Josef von Sternberg’s cinematic vision was focused on aesthetics rather than social commentary. Although the social mores and class structure have been part of his oeuvre (most notably in his 1930 The Blue Angel), von Sternberg was not driven politically or ideologically. He was more interested in the ways interior lives of the characters could be illuminated on the screen.
One can understand the angry reaction of Theodore Dreiser—the author of the 1925 novel, An American Tragedy, which was adapted by von Sternberg and financed by Paramount Pictures. Dreiser, a committed, card-carrying Communist, turned literary symbolism into socialist ideology, and expected the adaptation on his novel to be true to his creation. The interactions between the classes and evil of capitalism as Dreiser saw it was far more important than aesthetic visions of a difficult, expressionistic film director.
Despite this, von Sternberg’s 1931 An American Tragedy stands out as another unique vision of this painterly director. Much like Dreiser’s novel, the film tells a story of Clyde Griffiths, a poor young man seeking a better life in America. His parents run a Christian mission but he wants nothing to do with it. After taking many menial jobs, and trying to avoid culpability of a hit-and-run accident that his friend caused, Clyde leaves his home, seeking better fortune.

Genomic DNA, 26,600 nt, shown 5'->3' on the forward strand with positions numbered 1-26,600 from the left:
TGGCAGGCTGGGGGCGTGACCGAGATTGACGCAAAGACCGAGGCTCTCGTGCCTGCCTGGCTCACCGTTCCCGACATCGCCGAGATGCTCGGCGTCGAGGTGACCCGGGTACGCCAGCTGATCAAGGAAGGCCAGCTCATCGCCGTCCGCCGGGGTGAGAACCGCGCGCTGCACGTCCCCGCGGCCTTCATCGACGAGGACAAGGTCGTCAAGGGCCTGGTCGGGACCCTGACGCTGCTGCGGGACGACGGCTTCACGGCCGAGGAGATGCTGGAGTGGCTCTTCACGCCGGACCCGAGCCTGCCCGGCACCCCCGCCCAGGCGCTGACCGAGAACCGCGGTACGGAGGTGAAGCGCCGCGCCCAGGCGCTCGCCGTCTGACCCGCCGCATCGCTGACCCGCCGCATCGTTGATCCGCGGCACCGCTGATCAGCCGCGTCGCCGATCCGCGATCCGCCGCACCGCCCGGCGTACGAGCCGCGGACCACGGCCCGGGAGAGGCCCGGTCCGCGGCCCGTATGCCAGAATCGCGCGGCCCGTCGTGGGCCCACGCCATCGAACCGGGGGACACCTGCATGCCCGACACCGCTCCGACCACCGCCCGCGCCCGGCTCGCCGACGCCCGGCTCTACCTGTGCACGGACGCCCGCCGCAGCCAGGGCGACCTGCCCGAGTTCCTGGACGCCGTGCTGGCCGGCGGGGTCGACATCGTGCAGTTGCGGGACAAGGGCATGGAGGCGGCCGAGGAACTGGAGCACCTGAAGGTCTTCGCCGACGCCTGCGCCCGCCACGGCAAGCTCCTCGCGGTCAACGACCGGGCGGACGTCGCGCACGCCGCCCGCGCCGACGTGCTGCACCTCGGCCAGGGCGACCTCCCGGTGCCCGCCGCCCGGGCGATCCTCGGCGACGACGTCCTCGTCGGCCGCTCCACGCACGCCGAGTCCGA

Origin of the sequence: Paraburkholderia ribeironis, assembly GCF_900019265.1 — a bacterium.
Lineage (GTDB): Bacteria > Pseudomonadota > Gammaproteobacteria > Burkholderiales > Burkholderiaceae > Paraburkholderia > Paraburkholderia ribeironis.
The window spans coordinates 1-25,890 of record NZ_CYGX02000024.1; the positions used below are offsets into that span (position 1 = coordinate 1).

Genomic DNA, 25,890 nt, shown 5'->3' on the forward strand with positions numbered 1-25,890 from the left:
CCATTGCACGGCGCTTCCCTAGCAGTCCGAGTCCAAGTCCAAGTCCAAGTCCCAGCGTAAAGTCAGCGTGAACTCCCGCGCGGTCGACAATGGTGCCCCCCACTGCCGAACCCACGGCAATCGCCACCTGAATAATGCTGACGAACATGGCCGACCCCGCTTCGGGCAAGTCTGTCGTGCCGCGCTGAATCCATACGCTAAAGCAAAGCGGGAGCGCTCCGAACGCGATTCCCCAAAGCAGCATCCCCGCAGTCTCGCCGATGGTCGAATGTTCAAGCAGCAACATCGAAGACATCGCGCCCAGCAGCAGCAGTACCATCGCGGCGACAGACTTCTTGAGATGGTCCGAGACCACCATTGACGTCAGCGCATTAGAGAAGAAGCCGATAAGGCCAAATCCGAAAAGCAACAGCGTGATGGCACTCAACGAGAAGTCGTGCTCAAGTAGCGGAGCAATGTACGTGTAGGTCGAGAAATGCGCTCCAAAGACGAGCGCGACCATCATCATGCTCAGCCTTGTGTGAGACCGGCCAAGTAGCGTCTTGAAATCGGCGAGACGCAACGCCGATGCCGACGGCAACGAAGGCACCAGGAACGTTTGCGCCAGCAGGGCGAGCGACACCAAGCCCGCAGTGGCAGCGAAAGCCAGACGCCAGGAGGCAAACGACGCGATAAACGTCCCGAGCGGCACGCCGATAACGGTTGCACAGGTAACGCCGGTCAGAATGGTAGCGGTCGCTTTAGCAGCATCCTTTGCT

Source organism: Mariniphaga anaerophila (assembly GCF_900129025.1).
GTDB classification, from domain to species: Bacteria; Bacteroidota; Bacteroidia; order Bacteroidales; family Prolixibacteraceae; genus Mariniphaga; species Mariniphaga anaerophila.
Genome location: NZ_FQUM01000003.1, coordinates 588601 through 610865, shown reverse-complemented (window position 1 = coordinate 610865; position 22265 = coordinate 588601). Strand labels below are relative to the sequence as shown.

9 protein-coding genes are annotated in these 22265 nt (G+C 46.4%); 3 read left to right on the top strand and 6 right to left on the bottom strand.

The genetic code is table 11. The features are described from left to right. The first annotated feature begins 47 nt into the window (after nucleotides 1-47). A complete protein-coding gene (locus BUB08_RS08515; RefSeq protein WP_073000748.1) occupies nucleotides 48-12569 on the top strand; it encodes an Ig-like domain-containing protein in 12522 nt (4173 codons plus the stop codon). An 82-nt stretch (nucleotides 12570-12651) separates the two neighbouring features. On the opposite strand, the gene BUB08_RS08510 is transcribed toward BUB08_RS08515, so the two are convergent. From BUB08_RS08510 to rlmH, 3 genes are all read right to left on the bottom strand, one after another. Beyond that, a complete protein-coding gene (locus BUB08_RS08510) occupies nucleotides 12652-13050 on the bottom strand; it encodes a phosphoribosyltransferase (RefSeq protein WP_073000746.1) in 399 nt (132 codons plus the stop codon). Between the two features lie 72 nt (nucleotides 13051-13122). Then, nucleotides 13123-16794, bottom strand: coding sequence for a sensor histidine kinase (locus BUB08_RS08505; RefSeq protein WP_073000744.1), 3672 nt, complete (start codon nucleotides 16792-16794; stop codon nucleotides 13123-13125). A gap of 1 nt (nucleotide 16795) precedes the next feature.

He takes a job at the factory of his wealthy uncle, who gives him a supervisory position, in which Clyde is in charge of young women workers. There, he meets Roberta Alden, and it appears that he falls in love with her. She’s smitten by him and hopes that they’ll get married. But there’s something unsettling about Clyde. The more Roberta trusts him, the more the audience questions his motives.
Clyde’s an opportunist, and once he enters the high society and meets Sondra Finchley he drastically changes his attitude toward Roberta. He avoids her and things get even more complicated when Roberta tells Clyde that she’s pregnant. An implied talk of abortion is present but neither is the pregnancy nor abortion ever mentioned by name. They decide to not see each other for a little while. Roberta’s assured that Clyde will remain faithful but he abandons her for Sondra.